Mitosis - Mitosis ,meaningthreads.Whenmitosiswasfirst ,,...

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Mitosis The term  mitosis  is derived from the Latin stem  mito,  meaning “threads.” When mitosis was first  described a century ago, scientists had seen “threads” within cells, so they gave the name mitosis to  the process of “thread movement.” During mitosis, the nuclear material becomes visible as threadlike  chromosomes. The chromosomes organize in the center of the cell, and then they separate, and 46  chromosomes move into each new cell that forms.  Mitosis is a continuous process, but for convenience in denoting which portion of the process is  taking place, scientists divide mitosis into a series of phases: prophase, metaphase, anaphase,  telophase, and cytokinesis (see Figure  1  ):  Prophase:  Mitosis begins with the condensation of the chromosomes to form visible  threads in the phase called prophase. Two copies of each chromosome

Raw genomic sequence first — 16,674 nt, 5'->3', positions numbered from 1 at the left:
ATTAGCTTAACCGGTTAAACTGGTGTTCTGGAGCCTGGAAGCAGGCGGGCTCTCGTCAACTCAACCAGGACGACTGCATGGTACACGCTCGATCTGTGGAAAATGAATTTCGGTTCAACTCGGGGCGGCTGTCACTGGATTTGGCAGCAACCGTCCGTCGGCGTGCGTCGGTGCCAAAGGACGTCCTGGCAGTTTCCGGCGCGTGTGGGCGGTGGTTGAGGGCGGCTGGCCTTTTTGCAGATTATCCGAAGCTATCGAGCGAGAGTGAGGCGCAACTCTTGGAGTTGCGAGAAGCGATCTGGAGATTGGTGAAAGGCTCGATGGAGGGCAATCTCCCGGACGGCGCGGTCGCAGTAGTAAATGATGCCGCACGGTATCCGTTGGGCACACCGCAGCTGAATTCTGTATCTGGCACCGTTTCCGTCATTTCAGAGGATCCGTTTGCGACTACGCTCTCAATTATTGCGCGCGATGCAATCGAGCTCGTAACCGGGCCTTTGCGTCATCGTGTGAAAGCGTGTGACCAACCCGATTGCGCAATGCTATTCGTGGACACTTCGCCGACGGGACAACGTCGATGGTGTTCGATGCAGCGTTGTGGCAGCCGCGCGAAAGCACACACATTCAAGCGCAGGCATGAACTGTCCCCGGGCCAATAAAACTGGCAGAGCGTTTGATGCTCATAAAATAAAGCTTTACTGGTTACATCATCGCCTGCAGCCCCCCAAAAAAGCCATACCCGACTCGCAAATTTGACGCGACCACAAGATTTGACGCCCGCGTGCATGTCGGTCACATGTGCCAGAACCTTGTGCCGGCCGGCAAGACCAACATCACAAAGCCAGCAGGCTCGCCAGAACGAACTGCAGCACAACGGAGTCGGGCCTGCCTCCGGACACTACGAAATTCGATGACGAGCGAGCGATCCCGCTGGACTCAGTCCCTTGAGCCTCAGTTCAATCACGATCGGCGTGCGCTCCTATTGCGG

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This note was uploaded on 11/11/2011 for the course BIO 101 taught by Professor Pesthy during the Fall '07 term at Texas State.

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